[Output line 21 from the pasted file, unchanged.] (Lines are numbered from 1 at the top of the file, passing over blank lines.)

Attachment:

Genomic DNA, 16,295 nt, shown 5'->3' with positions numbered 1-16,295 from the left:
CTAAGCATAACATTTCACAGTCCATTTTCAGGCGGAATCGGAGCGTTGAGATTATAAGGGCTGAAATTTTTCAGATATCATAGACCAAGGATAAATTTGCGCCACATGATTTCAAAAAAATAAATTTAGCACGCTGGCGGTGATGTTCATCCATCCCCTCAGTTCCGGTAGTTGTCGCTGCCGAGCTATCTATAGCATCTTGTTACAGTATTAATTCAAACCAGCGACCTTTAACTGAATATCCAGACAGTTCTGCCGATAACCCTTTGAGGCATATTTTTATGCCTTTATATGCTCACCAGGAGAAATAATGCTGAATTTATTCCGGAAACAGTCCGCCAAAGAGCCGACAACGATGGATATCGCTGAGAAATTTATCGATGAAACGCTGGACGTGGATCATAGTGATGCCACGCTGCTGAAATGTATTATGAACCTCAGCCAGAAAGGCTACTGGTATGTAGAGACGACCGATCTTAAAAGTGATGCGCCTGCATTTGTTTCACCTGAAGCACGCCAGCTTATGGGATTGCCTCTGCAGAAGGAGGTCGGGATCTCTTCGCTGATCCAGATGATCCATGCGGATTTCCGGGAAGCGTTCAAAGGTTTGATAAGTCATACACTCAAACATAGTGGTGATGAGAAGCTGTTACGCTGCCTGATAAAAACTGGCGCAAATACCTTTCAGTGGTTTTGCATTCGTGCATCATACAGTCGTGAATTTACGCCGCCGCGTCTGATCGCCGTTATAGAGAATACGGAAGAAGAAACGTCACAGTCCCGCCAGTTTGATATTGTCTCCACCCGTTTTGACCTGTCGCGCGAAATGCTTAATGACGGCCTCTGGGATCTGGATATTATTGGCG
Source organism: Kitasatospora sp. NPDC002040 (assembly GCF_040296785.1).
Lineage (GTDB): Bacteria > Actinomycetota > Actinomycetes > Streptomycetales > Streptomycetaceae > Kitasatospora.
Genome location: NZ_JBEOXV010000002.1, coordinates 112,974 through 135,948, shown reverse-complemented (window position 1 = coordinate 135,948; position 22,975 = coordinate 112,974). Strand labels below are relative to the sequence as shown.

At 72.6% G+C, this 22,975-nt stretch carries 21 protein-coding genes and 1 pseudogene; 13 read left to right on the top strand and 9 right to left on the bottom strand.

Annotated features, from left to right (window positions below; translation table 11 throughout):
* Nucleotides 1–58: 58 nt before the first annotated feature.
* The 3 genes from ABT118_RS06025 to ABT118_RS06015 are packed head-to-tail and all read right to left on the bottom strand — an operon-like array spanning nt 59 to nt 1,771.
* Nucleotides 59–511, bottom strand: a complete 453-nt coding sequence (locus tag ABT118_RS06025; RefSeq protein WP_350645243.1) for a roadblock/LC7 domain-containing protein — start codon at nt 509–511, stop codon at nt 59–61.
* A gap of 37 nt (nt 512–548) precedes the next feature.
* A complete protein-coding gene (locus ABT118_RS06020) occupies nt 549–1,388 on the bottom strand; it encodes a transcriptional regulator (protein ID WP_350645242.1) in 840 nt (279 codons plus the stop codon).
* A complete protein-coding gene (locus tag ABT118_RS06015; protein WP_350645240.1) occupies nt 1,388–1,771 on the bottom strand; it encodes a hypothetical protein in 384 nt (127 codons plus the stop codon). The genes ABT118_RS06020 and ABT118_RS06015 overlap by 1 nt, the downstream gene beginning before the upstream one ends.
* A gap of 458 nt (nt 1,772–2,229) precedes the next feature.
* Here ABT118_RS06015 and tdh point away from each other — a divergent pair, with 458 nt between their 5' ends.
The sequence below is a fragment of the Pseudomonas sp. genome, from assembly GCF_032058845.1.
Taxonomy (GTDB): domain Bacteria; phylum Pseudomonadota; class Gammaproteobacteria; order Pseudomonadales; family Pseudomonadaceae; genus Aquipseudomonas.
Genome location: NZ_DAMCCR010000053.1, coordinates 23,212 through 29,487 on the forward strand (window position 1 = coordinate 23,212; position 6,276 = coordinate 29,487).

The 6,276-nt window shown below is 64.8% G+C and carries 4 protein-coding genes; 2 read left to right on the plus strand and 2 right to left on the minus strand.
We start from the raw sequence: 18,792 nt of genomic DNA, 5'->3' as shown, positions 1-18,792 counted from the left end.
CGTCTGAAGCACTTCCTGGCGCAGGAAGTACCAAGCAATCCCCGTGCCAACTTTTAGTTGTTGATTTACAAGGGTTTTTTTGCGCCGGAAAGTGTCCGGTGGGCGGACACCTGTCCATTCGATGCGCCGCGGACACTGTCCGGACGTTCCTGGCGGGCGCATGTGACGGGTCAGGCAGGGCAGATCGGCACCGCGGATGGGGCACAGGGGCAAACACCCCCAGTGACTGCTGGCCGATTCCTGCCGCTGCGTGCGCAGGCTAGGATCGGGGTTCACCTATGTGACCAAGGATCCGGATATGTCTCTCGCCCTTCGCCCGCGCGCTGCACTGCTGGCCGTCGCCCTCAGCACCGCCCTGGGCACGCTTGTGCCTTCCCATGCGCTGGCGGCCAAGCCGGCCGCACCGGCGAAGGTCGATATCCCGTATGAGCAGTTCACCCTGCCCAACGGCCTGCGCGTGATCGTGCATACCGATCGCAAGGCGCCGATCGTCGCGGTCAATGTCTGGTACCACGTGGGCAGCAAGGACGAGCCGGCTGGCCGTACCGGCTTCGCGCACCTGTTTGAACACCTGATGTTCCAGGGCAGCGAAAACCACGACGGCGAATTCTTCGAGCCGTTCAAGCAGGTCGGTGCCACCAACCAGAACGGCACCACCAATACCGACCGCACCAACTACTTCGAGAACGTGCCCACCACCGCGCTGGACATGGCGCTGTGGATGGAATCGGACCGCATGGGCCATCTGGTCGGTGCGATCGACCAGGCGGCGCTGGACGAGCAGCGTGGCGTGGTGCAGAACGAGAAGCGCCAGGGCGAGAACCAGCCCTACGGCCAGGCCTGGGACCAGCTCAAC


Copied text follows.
CGTCTGAAGCACTTCCTGGCGCAGGAAGTACCAAGCAATCCCCGTGCCAACTTTTAGTTGTTGATTTACAAGGGTTTTTTTGCGCCGGAAAGTGTCCGGTGGGCGGACACCTGTCCATTCGATGCGCCGCGGACACTGTCCGGACGTTCCTGGCGGGCGCATGTGACGGGTCAGGCAGGGCAGATCGGCACCGCGGATGGGGCACAGGGGCAAACACCCCCAGTGACTGCTGGCCGATTCCTGCCGCTGCGTGCGCAGGCTAGGATCGGGGTTCACCTATGTGACCAAGGATCCGGATATGTCTCTCGCCCTTCGCCCGCGCGCTGCACTGCTGGCCGTCGCCCTCAGCACCGCCCTGGGCACGCTTGTGCCTTCCCATGCGCTGGCGGCCAAGCCGGCCGCACCGGCGAAGGTCGATATCCCGTATGAGCAGTTCACCCTGCCCAACGGCCTGCGCGTGATCGTGCATACCGATCGCAAGGCGCCGATCGTCGCGGTCAATGTCTGGTACCACGTGGGCAGCAAGGACGAGCCGGCTGGCCGTACCGGCTTCGCGCACCTGTTTGAACACCTGATGTTCCAGGGCAGCGAAAACCACGACGGCGAATTCTTCGAGCCGTTCAAGCAGGTCGGTGCCACCAACCAGAACGGCACCACCAATACCGACCGCACCAACTACTTCGAGAACGTGCCCACCACCGCGCTGGACATGGCGCTGTGGATGGAATCGGACCGCATGGGCCATCTGGTCGGTGCGATCGACCAGGCGGCGCTGGACGAGCAGCGTGGCGTGGTGCAGAACGAGAAGCGCCAGGGCGAGAACCAGCCCTACGGCCAGGCCTGGGACCAGCTCAAC